4. "Licensee" in the Act of 1948 was the person who had obtained sanction under Section 28 of the Act of 1910. Thus the appellant No. 1 became a licensee under the Act of 1948. The permission of 05.02.93 was given for establishing the Jamshedpur Power Generating Co. Ltd. which was proposed by TISCO. Paragraph 3 of this notification said that the power generated by Jamshedpur Power Generation Co. would be supplied to TISCO which is a distribution licensee at Jamshedpur and any surplus left after consumption by TISCO would be sold to the State Electricity Board on the terms determined by it. This notification was subsequently amended in 1996, vide Resolution No. 698 dated 23.02.96 and the capacity of the units based on the recommendations of CEA, were altered from 3 x 67.5 MW to 2 x 120 MW. However, the condition applicable regarding the sale of power from the units of Jamshedpur Power Company Ltd. continued to be the same. On 22.03.97, the State Government vide Resolution No. 358 dated 22.03.97 granted permission under Section 18(A) of the Act of 1948 to establish, maintain and operate power generating stations as may be required to be established by the State Governments.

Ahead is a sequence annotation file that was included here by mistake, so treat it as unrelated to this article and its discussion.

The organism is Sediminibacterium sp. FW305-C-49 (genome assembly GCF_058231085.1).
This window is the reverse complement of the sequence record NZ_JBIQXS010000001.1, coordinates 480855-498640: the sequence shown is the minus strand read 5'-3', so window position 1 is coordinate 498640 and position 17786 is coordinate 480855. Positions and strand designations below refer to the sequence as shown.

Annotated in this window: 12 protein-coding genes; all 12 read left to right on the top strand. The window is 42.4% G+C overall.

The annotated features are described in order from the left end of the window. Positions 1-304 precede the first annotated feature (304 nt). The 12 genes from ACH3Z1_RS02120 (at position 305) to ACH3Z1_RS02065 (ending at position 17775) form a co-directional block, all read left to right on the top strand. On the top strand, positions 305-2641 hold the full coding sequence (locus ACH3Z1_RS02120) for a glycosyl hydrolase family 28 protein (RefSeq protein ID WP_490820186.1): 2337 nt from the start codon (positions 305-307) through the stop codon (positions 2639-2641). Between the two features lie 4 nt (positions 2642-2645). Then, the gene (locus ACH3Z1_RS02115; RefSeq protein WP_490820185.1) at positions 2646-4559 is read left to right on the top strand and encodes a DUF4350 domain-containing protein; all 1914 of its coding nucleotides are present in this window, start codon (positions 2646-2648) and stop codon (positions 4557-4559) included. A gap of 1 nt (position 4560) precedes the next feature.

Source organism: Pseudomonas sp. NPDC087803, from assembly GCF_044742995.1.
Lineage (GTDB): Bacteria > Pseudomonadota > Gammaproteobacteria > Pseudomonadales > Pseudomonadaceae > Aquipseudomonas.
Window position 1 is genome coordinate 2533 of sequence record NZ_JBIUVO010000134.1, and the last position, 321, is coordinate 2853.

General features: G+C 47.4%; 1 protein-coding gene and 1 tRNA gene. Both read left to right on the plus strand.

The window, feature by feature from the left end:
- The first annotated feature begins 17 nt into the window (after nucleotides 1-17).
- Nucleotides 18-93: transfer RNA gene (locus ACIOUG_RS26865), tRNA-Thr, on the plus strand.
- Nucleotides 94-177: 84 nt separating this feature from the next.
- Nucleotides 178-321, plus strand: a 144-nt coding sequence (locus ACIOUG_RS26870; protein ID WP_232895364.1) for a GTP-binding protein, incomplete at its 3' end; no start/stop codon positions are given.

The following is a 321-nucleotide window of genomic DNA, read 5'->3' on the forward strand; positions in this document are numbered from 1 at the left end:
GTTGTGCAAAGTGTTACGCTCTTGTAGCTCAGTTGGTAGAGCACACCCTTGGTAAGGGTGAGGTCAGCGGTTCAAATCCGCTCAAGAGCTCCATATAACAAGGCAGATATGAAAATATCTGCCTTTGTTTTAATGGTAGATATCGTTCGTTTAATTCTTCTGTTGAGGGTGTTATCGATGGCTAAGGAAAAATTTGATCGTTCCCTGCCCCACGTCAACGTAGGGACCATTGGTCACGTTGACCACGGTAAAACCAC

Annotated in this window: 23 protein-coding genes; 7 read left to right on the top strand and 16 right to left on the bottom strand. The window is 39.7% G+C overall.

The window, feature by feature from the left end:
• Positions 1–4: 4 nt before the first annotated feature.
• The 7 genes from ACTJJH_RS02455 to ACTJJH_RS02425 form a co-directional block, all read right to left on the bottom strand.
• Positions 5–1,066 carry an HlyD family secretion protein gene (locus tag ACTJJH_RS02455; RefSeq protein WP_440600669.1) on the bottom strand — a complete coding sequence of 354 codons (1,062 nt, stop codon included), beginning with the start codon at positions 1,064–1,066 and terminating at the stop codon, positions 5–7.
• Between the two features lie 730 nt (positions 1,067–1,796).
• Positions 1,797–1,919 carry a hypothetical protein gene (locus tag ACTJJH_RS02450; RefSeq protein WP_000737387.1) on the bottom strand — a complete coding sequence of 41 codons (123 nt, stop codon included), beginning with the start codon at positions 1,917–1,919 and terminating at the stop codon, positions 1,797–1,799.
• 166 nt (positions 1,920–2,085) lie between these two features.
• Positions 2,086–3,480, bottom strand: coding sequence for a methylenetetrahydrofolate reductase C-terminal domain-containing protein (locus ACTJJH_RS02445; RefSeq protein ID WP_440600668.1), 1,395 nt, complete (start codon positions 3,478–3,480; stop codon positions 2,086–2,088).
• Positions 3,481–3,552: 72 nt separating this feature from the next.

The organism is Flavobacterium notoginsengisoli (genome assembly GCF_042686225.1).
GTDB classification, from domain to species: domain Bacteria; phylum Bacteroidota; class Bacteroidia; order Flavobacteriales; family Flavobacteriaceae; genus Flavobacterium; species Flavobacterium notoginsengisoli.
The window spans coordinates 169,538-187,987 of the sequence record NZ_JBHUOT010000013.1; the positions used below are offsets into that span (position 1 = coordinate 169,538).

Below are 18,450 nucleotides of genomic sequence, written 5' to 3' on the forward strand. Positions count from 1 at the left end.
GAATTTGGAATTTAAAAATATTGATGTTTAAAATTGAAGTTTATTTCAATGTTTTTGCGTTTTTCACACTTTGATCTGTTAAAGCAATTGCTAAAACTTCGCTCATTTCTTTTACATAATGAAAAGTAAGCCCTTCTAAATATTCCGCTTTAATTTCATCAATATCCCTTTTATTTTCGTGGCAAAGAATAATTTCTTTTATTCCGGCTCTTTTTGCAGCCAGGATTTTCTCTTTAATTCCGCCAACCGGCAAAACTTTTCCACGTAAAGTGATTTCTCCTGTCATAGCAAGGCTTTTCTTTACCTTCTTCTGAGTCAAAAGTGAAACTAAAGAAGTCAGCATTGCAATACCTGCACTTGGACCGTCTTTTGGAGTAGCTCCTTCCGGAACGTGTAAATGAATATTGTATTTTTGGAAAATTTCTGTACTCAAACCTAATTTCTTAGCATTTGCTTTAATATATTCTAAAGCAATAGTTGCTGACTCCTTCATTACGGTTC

5. How the Jamshedpur Power Co. Ltd. was eventually formed is not available on record. Nonetheless it is on record that the Jamshedpur Power Co. Ltd. merged with the Tata Power Co. Ltd. the appellant No. 2 as evidenced by the company petition No. 320 of 2001 in the matter of "TPCL...and in the matter of Scheme of amalgamation of Jamshedpur Power Co. Ltd. with the Tata Power Co. Ltd. The order of the High Court is dated 26.04.2001. The scheme presented before the High Court, as shown by the order, was to take effect from 01st day of April, 2000. This order of the High Court also discloses that the transferer company namely Jamshedpur Power Co. Ltd. was a wholly owned subsidiary of the petitioner company namely the Tata Power Co. Ltd. By the time the two units actually came into existence i.e. in 2001 the Jamshedpur Power Co. Ltd. had ceased to exist and the two units in question emerged as the property of Tata Power Co. Ltd.